Risk management plays a vital role in ISO 27001. Through risk management and risk assessment within the ISMS, organisations are able to identify risks and opportunities and assess the organisation's requirements.
6.2 - Information Security Objectives & Planning to Achieve them
Information security plays a vital role in an organisation's success and can be leveraged as a competitive advantage. That is why an organisation will need to know why they are implementing an ISMS in order to make processes quicker and more transparent along the way–and in line with their organisational goals.
Clause 7: Support
7.1 - Resources
An organisation needs to provide adequate resources to itself when complying with ISO 27001. In addition to what is mentioned previously in clause 5.3, it is not compulsory that organisations must continuously supply staff to update, maintain and improve the ISMS, but resources must be placed in where necessary.
7.2 - Competence
ISO 27001 urges that staff handling processes related to ISMS and ISO 27001 are required to have the relevant knowledge and continuous update training in order to remain competent with the standard and information security as a whole.
7.3 - Awareness
Staff handling processes related to ISMS and ISO 27001 must be aware of and be continuously updated on information security policy within the organisation. This includes the benefits of the ISMS, methods of identifying risks and opportunities through risk assessments and risk management and the possibilities of errors if the ISMSs does not meet the organisation's security policy requirements.
7.4 - Communication
Staff handling processes related to ISMS and ISO 27001 must be able to understand terminology used in information security such as in the UK GDPR, ISMS, and ISO 27001 and other security standards, who they have to communicate with and how they should communicate.
7.5 - Documented Information
ISO 27001 and other ISO standards are stringent about the legitimacy and accuracy of documentation they receive from the organisation.
Clause 8: Operation
8.1 - Operational Planning & Control
It is important that an organisation has structural processes in place before and while implementing an ISMS and ISO 27001 such as what is mentioned above in clauses 6.1, 6.2 and 7.5. This provides scope for efficient processes and a clear path to success.
8.2 - Information Security Risk Assessment
A security risk assessment identifies, evaluates, and implements important information security controls. It also focuses on preventing security weak spots in applications. These assessments must be performed at regular intervals as changes may be made within the ISMS and information security policy.
8.3 - Information Security Risk Treatment
Avoiding, optimising, transferring, or keeping risk are some of the risk treatment options. The measures can be chosen from a list of security controls used by the organisation's ISMS.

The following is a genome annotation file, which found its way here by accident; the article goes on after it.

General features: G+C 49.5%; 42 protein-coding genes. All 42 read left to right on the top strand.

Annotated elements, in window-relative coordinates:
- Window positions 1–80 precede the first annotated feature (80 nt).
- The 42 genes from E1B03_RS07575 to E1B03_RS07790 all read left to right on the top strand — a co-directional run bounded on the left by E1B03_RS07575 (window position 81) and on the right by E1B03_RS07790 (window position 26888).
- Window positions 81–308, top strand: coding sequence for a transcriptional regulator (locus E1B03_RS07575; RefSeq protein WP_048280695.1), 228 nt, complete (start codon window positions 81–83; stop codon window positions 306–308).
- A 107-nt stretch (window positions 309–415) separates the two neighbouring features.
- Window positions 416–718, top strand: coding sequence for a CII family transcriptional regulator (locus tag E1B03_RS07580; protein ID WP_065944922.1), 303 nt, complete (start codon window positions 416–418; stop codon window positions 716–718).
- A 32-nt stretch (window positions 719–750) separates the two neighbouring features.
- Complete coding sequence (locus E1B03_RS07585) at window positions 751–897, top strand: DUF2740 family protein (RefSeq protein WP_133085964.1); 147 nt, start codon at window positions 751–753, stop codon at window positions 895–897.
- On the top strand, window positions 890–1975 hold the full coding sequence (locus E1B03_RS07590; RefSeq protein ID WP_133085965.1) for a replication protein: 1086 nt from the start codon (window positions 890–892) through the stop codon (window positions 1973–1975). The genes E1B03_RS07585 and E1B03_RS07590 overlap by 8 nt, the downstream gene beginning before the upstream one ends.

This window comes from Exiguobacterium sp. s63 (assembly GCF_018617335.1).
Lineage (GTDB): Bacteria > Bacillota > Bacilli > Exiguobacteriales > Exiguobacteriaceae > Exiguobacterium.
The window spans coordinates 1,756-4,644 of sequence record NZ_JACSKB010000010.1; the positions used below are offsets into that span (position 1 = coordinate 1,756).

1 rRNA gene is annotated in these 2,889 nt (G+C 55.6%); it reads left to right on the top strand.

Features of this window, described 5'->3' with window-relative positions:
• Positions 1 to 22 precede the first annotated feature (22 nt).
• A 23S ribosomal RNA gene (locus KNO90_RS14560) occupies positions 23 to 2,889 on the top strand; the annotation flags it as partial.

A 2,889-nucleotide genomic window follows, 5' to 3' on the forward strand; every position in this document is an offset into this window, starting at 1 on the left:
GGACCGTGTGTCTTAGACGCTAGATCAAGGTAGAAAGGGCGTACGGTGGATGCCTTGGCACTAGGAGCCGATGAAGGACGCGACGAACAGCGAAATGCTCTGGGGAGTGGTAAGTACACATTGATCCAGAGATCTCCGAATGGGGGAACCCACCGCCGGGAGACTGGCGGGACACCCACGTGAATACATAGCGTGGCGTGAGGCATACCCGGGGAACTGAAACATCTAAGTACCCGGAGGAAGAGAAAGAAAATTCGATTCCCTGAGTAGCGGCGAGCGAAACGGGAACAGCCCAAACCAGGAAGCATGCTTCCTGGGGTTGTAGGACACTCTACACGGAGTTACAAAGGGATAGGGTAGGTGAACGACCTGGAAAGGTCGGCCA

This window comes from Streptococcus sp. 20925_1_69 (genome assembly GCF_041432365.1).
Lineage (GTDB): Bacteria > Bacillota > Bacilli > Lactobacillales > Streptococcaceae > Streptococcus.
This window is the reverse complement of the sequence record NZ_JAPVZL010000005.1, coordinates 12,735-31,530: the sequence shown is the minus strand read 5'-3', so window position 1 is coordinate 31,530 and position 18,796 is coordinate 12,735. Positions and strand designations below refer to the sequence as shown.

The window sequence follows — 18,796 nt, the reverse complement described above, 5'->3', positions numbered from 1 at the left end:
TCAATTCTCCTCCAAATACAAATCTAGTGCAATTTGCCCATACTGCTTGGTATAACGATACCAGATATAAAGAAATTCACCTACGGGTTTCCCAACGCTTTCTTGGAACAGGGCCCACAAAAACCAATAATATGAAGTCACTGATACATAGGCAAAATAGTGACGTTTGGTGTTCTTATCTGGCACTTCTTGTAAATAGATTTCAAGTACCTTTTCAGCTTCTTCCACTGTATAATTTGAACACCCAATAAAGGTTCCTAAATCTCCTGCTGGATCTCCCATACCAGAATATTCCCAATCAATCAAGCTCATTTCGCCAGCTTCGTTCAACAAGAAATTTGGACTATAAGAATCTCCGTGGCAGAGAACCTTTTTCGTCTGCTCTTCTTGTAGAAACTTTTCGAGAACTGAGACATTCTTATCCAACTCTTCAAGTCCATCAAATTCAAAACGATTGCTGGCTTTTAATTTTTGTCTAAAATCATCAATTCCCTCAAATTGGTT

Clause 9: Performance evaluation
9.1 - Monitoring, Measurement, Analysis and Evaluation
If an organisation is looking to become ISO 27001 certified as well, an auditor from the UKAS (United Kingdom Accreditation Service) for information security will be monitoring the established information security processes and controls, ISMS maintenance and overall ISO 27001 compliance. Therefore, it is required for an organisation to constantly monitor, measure, analyse and evaluate its ISMS.
9.2 - Internal Audit
An organisation must conduct internal audits on a regular basis to ensure that the ISMS abides by the organisation's information security policy and meets the requirements of the ISO 27001 standard to become certified.
9.3 - Management Review
Senior management and C-level executives are required to conduct management reviews at uniform intervals throughout the year. These management reviews should identify areas that can be improved in your organisation's ISMS and overall ISO 27001 standard.
Typically, while the reviews may only be required to be completed once or twice a year, it is advised that your organisation performs management reviews regularly–due to the constant evolution of threat actors and their toolkits.
Clause 10: Improvement
10.1 - Nonconformity and Corrective Action
If a nonconformity is spotted within the ISMS, the action that follows is a crucial part of ISMS improvement in an organisation. Both the nonconformity and the corrective action that followed must be documented.
10.2 - Continual Improvement
An ISMS relies heavily on continuous improvement to achieve and maintain the adequacy and effectiveness of information security in respect to the organisation's objectives.
If an organisation complies with the above clauses and makes information security an important aspect of the organisation, it will play a vital role in obtaining ISO 27001 certification for itself.